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Anglican Pentecostal Perspective on Charismatic Leaders Fellowship 2015

Left to right: Bishop Lerullo (Uganda), Father Bill and Carolyn De Arteaga, Bishop Sean Larkin (UK).

This year the Charismatic Leaders’ Fellowship (CLF) met on February 23 to the 26, in Tulsa, Oklahoma, at the Oral Roberts University campus. The weather outside was cold and icy, and in fact about one third of the registered participants could not make it in. But the atmosphere inside the conference was warm with the Holy Spirit.

For those of you who are not familiar with the CLF, it is the descendent of the Charismatic Concerns Committee, an important leadership group that was, among other things, instrumental in warning and ending the discipleship controversy of the 1970s. Every year the CLF brings issues of current importance to the attention of its members to inform them and to receive their discernment.

The theme for this year was “Muslims, Jews, and the Kingdom of God.” The lead speaker was Pastor Emmanuel Doulat, a native of Pakistan and convert to Christianity. After sharing his witness, Doulat proceeded with his analysis of Islam as a religion. His thesis was that the Koran is not really a “revelation” since there is absolutely nothing new in it about God or the spiritual world. Rather, the Koran is a mish-mash of elements of Judaism, Christianity and several religions that occupied the Arabian Peninsula at the time. The elements taken from the Gospels did not include the centrality of the cross or that Jesus is the son of God – both of which are denied in the Koran.

In his second talk Pastor Doulat shared the successes that Christian Church in Pakistan is now having in attracting new believers and converts from Islam in spite of the dangers involved. He shared pictures of his own revival/healing meetings in Pakistan. The key is to talk about Jesus, whom Muslims already esteem as prophet and healer, and then heal the sick in Jesus’ name. It is important to say nothing negative about Islam. That is against the law in Pakistan, as in most Islamic countries, and would put the evangelist in danger.

Emmanuel Doulat

Doulat’s insight dovetails my understanding that the Koran is a mediumistic (non-incarnational) document. [1] That is, unlike the books of the Bible, where the Holy Spirit inspired various writers, yet respected their personalities, vocabulary and viewpoints, the Koran is the product of mediumistic dictation. In mediumship the host person is bypassed and a spirit brings forth a “revelation” without use of host’s history, vocabulary or personality. Usually the host is entranced and does not remember what the invading spirit said. Muslims claim that the angel Gabriel whispered to Mohomet the verses of the Koran which he then repeated and these were subsequently written down. This is mediumship. Thus, since the Koran is a mediumistic document, it is necessarily demonic in origins, and like most all mediumistic works, unoriginal – the point of Pastor Doulat presentation.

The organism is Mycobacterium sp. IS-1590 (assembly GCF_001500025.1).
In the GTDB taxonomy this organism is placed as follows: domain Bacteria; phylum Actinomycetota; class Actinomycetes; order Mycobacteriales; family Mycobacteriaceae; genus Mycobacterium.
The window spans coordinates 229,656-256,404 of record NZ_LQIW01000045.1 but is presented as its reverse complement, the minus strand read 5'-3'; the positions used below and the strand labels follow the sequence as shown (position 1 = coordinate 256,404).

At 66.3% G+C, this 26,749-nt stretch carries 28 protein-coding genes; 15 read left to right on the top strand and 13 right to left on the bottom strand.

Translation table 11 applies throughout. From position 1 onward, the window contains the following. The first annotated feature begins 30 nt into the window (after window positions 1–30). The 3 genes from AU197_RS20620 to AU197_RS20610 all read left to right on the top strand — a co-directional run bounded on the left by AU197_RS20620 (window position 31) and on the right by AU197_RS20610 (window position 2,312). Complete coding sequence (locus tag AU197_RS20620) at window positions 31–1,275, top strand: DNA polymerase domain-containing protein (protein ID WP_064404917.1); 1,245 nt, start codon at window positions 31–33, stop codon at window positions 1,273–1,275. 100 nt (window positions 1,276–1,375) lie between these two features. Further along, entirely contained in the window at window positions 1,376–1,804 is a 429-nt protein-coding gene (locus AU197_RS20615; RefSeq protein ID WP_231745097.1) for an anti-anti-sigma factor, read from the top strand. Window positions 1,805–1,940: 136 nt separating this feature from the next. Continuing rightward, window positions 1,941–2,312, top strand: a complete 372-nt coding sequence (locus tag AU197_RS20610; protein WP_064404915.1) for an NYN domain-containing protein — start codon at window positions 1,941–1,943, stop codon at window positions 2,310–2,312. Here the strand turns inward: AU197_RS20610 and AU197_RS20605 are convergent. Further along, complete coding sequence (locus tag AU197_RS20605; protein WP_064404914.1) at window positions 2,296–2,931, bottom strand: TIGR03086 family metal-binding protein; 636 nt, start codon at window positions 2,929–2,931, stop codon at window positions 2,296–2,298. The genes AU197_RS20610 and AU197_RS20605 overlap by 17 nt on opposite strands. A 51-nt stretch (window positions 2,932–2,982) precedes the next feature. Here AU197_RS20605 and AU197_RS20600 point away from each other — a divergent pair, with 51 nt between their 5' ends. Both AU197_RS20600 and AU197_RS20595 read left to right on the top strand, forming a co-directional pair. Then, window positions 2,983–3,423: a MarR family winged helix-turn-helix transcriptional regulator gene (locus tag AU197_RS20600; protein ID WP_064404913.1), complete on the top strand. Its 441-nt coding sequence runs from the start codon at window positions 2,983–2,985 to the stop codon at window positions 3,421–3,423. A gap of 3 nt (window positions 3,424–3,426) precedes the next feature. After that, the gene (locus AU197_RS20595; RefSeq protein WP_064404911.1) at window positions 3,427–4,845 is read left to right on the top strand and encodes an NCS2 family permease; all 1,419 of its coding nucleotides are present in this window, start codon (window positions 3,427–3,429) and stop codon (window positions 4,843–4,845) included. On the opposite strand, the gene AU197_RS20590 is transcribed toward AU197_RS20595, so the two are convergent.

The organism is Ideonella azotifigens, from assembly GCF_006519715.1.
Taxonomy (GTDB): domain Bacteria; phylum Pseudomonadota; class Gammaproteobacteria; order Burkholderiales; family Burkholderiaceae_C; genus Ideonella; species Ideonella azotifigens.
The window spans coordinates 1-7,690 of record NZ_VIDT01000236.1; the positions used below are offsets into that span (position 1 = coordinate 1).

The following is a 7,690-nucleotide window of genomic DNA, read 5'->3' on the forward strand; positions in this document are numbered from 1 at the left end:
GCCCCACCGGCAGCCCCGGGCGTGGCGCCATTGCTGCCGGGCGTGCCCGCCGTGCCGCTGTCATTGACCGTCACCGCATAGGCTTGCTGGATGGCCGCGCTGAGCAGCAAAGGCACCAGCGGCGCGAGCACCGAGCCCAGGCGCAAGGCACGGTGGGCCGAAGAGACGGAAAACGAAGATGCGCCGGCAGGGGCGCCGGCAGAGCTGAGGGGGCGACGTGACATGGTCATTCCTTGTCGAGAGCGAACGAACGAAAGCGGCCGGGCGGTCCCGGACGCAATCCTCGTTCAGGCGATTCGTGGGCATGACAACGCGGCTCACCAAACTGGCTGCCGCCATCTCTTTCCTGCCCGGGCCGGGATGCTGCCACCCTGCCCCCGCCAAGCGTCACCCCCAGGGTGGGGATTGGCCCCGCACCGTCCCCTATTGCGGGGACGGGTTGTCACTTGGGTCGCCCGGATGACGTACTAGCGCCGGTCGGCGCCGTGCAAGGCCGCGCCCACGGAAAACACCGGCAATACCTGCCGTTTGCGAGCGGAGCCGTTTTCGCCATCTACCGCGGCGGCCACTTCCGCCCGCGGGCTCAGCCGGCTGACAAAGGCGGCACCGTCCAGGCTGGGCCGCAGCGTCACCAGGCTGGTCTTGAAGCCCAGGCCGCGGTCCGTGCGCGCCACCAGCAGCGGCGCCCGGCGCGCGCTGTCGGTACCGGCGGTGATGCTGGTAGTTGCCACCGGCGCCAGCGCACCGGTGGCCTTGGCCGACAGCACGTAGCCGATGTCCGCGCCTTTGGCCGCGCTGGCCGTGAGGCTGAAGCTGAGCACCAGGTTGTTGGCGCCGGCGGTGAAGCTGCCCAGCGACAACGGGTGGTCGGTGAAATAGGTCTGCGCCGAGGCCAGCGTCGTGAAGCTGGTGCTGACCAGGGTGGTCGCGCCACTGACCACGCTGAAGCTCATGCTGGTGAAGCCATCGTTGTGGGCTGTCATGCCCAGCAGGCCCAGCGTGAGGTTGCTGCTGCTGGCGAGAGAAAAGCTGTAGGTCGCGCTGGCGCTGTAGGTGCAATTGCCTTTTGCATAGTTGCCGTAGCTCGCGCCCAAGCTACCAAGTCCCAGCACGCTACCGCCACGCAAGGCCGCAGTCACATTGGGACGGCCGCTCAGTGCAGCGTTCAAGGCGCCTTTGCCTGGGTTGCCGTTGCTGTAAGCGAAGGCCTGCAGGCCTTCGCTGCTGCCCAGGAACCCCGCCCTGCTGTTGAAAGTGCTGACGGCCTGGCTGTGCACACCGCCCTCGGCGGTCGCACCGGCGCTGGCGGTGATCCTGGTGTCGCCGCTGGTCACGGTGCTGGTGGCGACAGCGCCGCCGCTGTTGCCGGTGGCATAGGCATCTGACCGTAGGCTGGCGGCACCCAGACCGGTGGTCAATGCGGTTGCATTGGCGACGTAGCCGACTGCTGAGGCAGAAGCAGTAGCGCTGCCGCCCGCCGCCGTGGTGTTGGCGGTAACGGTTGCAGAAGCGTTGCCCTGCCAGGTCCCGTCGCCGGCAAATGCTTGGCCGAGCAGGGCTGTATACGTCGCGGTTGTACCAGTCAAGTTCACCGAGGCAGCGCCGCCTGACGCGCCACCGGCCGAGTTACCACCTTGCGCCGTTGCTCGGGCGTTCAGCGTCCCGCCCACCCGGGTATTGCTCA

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Category: Ministry, Winter 2015

About the Author: William L. De Arteaga, Ph.D., is known internationally as a Christian historian and expert on revivals and the rebirth and renewal of the Christian healing movement. His major works include, Quenching the Spirit (Creation House, 1992, 1996), Forgotten Power: The Significance of the Lord’s Supper in Revival (Zondervan, 2002), and Agnes Sanford and Her Companions: The Assault on Cessationism and the Coming of the Charismatic Renewal (Wipf & Stock, 2015). Bill pastored two Hispanic Anglican congregations in the Marietta, Georgia area, and is semi-retired. He and his wife Carolyn continue in their healing, teaching and writing ministries. He is the state chaplain of the Order of St. Luke, encouraging the ministry of healing in all Christian denominations. Facebook

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